What is the future of heavily glazed buildings?
06 Jun 2014
The balance in the amount of glazing in a building is a delicate one and it’s not possible to apply a blanket rule that dictates glazing levels, given the influencing factors.
What determines the “right” amount of glazing in a building?
We all like natural daylight, brightening our home or creating a more pleasant working environment. The more glazing in a building the more daylight although this can be heavily influenced by the properties of the glass and the g value, which controls solar gain. High levels of natural daylight can reduce lighting and energy demand, provided the lighting system is appropriately controlled.
Sitting in a room with single glazing in the middle of the summer can feel like a greenhouse- that’s the effect of solar gain. Very useful in winter, providing free heating and reducing heating demand, but to be avoided in summer. The consequences of too much solar gain can be serious. In dwellings, the risk of excessive heat build-up can be an Environmental Health issue. In non-domestic buildings, the cooling demand in summer can be dramatically increased if there is too much solar gain.
Taking these two factors into account is a delicate balance. From an energy efficiency perspective ideally your glazing would be energy positive i.e. on balance contributing more energy through solar gain than energy lost through the window.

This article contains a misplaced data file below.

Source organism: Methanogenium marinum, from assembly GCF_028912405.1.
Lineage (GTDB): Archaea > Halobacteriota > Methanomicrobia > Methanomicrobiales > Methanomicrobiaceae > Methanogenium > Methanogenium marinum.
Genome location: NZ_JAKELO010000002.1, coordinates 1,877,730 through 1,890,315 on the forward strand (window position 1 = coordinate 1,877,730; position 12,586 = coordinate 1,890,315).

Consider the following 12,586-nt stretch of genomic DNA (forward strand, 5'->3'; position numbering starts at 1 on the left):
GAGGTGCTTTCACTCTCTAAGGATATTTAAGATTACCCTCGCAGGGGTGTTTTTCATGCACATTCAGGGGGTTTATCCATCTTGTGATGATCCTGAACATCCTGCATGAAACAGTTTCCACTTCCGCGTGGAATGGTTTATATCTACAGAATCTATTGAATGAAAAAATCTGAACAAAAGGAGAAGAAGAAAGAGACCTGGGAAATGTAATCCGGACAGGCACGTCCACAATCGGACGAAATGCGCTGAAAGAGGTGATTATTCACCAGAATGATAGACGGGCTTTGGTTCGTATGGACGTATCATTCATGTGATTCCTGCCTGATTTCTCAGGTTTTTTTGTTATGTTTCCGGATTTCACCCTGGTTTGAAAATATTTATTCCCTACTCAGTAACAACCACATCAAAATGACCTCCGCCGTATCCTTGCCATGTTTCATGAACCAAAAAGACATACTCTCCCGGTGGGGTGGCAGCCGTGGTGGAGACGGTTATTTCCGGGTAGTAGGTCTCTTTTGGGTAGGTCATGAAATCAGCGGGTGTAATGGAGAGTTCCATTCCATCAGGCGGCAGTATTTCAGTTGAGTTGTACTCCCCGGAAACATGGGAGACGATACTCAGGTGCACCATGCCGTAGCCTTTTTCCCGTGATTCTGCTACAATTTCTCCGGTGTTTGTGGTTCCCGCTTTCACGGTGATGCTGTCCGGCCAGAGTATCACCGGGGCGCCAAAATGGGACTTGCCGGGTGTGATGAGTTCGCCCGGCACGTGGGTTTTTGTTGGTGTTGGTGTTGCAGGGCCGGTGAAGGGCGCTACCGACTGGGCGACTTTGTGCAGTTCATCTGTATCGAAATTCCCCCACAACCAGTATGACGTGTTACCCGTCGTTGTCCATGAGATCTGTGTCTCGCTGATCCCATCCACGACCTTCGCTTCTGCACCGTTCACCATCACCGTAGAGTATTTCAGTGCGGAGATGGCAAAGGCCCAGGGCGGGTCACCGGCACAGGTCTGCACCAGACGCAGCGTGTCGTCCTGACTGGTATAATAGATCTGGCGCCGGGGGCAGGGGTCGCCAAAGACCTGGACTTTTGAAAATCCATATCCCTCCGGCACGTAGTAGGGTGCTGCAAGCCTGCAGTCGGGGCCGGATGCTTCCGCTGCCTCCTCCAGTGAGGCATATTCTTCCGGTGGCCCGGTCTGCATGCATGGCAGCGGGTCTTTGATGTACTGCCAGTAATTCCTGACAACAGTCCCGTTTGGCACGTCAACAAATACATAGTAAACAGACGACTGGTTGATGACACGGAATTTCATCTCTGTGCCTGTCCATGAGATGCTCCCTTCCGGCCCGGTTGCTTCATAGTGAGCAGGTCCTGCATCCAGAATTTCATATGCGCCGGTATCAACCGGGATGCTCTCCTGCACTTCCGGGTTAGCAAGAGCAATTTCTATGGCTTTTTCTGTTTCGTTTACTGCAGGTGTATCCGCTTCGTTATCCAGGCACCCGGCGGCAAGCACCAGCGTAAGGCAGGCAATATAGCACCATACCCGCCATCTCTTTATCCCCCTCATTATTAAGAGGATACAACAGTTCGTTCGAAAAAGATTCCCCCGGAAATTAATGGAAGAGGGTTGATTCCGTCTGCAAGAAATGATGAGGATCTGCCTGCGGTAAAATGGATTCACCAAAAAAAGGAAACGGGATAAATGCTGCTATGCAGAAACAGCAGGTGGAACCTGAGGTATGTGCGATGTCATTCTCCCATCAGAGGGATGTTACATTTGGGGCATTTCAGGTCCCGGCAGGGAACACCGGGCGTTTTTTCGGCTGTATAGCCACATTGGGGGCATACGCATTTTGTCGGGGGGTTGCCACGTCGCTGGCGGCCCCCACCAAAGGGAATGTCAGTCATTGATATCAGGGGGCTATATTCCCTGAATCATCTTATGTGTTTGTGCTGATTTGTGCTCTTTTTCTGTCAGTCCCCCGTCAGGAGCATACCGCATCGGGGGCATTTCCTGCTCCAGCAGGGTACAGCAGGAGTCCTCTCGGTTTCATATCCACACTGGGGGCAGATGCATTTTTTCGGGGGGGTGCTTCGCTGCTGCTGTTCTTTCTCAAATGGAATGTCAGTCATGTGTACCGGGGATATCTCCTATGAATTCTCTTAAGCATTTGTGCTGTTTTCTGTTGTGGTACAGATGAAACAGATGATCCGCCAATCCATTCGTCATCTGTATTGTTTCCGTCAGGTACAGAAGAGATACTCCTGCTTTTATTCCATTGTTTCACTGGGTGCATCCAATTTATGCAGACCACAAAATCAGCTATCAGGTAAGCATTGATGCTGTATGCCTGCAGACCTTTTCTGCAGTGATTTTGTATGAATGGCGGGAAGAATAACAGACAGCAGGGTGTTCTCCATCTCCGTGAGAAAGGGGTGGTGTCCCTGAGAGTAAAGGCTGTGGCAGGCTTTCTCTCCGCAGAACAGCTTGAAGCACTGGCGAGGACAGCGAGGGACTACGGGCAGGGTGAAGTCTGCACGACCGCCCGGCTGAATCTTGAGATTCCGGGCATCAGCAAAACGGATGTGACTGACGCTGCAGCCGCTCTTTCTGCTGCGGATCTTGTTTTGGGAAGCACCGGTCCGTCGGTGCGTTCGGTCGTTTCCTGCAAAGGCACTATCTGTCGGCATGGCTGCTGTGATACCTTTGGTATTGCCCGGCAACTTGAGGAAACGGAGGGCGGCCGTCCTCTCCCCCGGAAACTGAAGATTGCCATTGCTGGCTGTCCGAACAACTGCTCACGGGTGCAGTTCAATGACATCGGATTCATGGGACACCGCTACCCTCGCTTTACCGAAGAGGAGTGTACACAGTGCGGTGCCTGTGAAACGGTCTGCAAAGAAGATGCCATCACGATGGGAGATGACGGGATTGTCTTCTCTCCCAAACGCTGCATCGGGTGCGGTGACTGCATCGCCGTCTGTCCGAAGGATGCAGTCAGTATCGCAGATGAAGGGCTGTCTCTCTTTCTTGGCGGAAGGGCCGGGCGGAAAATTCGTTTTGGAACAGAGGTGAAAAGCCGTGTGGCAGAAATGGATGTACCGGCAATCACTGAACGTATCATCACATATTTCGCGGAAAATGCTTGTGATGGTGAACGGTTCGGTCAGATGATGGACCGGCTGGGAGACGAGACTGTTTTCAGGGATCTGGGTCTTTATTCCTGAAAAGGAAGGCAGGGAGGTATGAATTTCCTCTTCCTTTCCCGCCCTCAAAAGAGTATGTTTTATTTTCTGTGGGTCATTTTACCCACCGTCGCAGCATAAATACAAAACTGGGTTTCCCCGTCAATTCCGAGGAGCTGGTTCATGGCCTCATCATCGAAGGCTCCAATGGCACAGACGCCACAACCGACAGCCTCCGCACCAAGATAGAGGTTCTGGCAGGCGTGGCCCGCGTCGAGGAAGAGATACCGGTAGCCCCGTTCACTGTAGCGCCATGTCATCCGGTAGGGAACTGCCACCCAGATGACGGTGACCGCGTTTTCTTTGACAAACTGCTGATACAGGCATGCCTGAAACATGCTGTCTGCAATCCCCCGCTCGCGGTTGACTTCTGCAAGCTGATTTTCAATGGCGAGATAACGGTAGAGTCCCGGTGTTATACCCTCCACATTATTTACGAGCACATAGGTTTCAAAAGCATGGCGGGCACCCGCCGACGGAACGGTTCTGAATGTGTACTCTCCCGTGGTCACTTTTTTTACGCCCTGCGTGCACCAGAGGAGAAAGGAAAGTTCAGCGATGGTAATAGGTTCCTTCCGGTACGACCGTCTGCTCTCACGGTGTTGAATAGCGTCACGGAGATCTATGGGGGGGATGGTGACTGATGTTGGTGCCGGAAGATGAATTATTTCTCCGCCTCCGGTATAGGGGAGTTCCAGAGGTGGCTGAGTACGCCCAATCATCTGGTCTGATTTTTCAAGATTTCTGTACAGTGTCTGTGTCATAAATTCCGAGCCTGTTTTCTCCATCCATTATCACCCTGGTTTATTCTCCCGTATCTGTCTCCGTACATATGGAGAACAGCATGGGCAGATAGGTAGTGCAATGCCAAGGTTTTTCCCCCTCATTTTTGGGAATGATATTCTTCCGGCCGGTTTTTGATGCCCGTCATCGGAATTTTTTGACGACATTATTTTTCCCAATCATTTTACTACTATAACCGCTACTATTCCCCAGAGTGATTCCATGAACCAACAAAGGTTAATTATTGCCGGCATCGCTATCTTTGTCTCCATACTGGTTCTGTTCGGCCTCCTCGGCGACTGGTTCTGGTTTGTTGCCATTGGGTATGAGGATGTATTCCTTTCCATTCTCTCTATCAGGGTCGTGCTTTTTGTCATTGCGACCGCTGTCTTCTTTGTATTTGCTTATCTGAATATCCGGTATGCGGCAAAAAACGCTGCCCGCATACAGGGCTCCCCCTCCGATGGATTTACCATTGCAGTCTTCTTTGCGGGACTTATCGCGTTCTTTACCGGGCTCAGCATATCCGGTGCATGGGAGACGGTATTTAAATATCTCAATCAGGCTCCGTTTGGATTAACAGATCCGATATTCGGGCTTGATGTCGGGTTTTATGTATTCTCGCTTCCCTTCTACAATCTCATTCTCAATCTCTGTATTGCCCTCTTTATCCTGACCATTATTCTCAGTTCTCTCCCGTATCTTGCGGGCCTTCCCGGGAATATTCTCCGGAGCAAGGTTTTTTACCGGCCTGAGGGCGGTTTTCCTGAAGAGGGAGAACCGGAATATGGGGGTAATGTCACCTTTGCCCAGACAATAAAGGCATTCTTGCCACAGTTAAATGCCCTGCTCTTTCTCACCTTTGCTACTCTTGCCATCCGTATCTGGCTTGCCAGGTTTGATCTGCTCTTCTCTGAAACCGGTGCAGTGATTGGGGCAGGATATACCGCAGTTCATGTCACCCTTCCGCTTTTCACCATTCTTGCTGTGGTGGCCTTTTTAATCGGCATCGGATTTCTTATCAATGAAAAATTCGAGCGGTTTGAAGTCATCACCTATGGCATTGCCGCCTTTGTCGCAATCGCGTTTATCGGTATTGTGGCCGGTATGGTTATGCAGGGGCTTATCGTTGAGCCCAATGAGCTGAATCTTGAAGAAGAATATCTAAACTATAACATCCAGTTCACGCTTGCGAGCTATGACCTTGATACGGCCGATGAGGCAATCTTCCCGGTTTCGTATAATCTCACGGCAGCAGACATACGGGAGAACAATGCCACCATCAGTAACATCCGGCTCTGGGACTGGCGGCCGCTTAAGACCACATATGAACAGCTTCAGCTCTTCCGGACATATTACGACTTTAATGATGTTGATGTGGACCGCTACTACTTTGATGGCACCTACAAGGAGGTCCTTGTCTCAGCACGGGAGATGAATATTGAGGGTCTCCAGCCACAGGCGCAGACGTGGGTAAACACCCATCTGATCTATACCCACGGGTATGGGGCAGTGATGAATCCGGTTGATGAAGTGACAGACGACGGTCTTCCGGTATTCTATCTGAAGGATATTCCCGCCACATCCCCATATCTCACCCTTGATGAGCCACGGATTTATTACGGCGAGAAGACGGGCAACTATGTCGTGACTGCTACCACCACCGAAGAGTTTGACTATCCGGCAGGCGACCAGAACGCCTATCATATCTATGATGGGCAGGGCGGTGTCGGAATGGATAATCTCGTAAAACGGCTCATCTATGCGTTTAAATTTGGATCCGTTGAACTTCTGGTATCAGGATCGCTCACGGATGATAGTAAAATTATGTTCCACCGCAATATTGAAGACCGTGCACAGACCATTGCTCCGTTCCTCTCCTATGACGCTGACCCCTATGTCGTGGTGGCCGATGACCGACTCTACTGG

But this needs to be balanced against the risk of summer overheating, which can be managed through a combination of the following:
Either temporary or permanent. Careful design of shading can take account of the angles of the sun to minimise solar gain in summer, whilst maintaining the gain in winter.
The g value
Expressed as a percentage or fraction of solar gain, the g value can limit solar radiation through a window. Untreated single glazing can have a g value of 0.9, whilst treated double glazing can reach g values as low as 0.25.
Excessive heat build-up can be purged through ventilation, either mechanical or natural through open-able windows. Opening windows is not always possible, for security or air quality reasons and mechanical ventilation may not always be specified.
Last but not least a building could be air conditioned to maintain a comfortable temperature, although Appendix P, the assessment of summer overheating in SAP, does not recognise mechanical cooling in controlling overheating.
These factors usually mean that the g value needs to be adjusted to limit solar gain sufficiently to avoid overheating, whilst allowing for some solar gain to reduce heating demand. As window technology advances, glazing systems are becoming available that will limit solar radiation, whilst allowing light transmittance.
Ultimately a heavily glazed building will require a relatively low g value to minimise the risk of overheating, which could make the glazing energy negative. When this point is reached, the benefits of a heavily glazed façade are reduced to aesthetics and natural daylight. So what’s the future of heavily glazed buildings? Well that’s one for technology to answer. If we can develop systems that transmit light and actively manage solar gain throughout the seasons, then energy positive glazing systems can have a future. But until then, our all glass designs will have to offset their energy inefficiency through other means.